The studies discussed above showed through, numerical, analytical, or non-dimensional formulation of variable-density problems, that aquifer anisotropy ratio of hydraulic conductivity Kr, and the advective effect of the regional freshwater recharge are amongst the most significant factors controlling the mixed convection ratio (ratio of buoyancy forces to advective forces) on which, density effects depend substantially in saline environments. Sensitivity analyses conducted in this paper also demonstrated the importance of these parameters. Thus, these two parameters, in addition to the salt concentration which is the main source of density-variation, are therefore expected to affect the accuracy of a constant-density solution of variable-density problems where they may increase or dampen the density effects. Also, it is generally known that the density variation has limited effect on horizontal flow and is mostly observed when the flow in a saline environment is vertical, the case that occurs at high Kr. Therefore, it is expected that a constant-density solution would resemble a variabledensity solution if there is a relatively small vertical flow component which is likely to happen if Kr is large. However, no critical Kr value, where the two solutions become similar, has been defined in the literature especially for a real-world saline environment. It is also unknown if there would still be some vertical flow component at that critical Kr, i.e., if the two models would produce similar results even if there is a vertical flow component.
This paper uses a real-world, two-dimensional transect in the vertical plane below the Indian River Lagoon (IRL), an estuary located on the east-central coast of Florida, to determine if a constant- density model such as MODFLOW and a variable-density model such as SEAWAT, that are using the same calibrated distribution of Kr can produce similar results and if they can match 1) measured freshwater hydraulic head contours in the unconfined aquifer below the estuary, 2) groundwater flow directions in the unconfined aquifer, 3) total submarine groundwater discharge (SGD) into the estuary from the adjacent unconfined aquifer, and 4) spatial distribution of SGD below the estuary. The investigation then extends to determine: a) the critical Kr below which, results of constant-density and variabledensity models become significantly different, b) if there is still a vertical flow component occur at the critical Kr, c) how the IRL salinity CL can affect the amount of SGD into the lagoon and the accuracy of MODFLOW in predicting that amount, and d) how the MODFLOW accuracy improves by increased regional groundwater table elevations on the freshwater boundaries under the calibrated Kr and high CL. The constant-density and variable-density modeling results are also compared under both field measured and wide ranges of CL and water table elevations at freshwater boundaries using the calibrated Kr values. Thus, this study provides guidance to modelers, regarding values of the anisotropy ratio, at which constant-density models can be used for solving real-world saline environment problems and efficiently overcome the computational burden associated with variable-density models. The paper also provides further guidance by quantifying the error resulting from dropping the physics from the variable-density problem by approximating it as a constant-density problem. It is wellknown that constant-density model simulations take less computation time than variable-density model simulations. However, the authors are not aware of studies that have compared and quantified the stark contrast between the computation times used by the two models in a real- world variable density environment. Thus, the computation time difference has been identified and discussed in this study as well. The MODFLOW version used in this study was MODFLOW-2000 . This study also uses SEAWAT-2000 , which couples MODFLOW-2000 and MT3DMS  using the implicit finite difference scheme.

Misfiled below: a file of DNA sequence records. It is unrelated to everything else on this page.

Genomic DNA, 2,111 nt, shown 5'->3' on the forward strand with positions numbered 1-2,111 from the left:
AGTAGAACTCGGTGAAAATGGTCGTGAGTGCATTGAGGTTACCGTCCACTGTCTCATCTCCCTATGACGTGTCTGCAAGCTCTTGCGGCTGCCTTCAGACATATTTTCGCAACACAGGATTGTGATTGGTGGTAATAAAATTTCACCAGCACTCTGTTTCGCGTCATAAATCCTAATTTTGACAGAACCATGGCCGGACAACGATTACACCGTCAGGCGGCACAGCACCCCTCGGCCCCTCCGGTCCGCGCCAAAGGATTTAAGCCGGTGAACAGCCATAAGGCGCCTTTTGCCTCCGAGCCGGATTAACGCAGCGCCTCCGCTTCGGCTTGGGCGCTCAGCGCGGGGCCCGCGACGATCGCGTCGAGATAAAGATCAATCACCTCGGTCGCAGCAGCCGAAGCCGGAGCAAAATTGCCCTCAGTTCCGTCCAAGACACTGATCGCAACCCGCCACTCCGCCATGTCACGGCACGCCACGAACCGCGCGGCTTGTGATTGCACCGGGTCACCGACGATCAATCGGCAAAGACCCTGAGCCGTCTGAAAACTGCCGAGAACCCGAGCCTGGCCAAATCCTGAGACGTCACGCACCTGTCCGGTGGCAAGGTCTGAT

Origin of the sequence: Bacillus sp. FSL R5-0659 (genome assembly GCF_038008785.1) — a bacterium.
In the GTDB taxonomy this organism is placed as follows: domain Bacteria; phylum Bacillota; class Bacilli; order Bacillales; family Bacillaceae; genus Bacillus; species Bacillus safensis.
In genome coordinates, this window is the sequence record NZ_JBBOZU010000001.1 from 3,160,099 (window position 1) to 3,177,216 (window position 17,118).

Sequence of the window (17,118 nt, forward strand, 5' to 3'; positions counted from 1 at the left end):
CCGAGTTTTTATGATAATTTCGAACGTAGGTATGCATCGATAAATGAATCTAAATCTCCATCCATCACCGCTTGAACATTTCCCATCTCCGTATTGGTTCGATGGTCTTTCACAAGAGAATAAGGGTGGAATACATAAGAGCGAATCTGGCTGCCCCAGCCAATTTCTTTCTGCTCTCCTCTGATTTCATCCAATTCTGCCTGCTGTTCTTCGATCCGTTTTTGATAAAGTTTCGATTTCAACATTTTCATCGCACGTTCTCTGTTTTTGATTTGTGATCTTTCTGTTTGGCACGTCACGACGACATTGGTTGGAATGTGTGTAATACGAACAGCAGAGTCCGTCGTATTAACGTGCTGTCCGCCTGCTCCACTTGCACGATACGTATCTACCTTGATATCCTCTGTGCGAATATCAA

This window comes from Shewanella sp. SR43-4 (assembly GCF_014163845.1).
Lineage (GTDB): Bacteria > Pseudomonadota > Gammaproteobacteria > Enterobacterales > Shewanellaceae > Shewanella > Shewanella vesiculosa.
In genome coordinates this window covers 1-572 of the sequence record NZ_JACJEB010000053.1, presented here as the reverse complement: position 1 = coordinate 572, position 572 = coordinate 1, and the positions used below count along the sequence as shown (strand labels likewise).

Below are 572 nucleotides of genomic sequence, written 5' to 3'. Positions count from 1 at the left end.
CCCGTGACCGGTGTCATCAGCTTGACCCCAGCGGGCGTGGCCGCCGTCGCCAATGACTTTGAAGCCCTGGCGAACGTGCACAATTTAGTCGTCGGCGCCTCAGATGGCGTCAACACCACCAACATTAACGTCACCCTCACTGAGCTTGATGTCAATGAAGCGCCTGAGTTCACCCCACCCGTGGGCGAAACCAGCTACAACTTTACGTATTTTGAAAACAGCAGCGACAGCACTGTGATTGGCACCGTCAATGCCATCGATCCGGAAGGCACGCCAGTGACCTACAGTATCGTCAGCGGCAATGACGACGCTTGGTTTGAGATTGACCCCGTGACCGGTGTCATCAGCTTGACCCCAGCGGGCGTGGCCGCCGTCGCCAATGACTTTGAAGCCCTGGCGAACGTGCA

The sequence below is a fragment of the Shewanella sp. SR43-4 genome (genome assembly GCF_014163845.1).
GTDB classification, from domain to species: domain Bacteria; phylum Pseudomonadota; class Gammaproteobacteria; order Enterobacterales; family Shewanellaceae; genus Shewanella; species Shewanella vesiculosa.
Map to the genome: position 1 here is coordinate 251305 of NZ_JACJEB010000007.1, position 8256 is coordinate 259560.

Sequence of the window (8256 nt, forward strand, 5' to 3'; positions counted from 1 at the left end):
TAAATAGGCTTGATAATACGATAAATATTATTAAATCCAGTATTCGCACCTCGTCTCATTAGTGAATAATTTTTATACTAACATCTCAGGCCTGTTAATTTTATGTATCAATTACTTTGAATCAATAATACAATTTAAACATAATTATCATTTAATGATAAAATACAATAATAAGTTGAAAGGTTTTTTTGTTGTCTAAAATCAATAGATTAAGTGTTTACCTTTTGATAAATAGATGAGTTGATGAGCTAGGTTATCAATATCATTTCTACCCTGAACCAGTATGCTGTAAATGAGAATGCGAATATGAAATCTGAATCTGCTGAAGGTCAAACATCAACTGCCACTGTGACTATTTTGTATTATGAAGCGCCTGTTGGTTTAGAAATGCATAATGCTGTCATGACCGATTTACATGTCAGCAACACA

Description of Study Area
The study site for this comparison is a transect in the Indian River Lagoon (IRL) which is termed as the Palm Bay transect. The IRL is a coastal estuary that extends over approximately 250 km on the east coast of Florida (Figure 1). The width of the lagoon varies in the range of 0.8-8.0 km, while its depth ranges from 1 to 3 m. The IRL is connected to the Atlantic Ocean via the Ponce de Leon inlet, Jupiter inlet, Sebastian inlet, Fort Pierce inlet, and the St. Lucie inlet. Everywhere else, it is separated from the ocean by a coastal island strip known as the Barrier Island. The IRL is underlain by an unconfined aquifer which consists mainly of sand and shells with some silt, sandy clay, and clay. The Hawthorn formation, which is a confining impervious layer, underlies the unconfined aquifer and consists mainly of marl and clay . The majority of groundwater seepage into the IRL comes from the watershed on the west side known as the Mainland although some seepage also comes from the Barrier Island.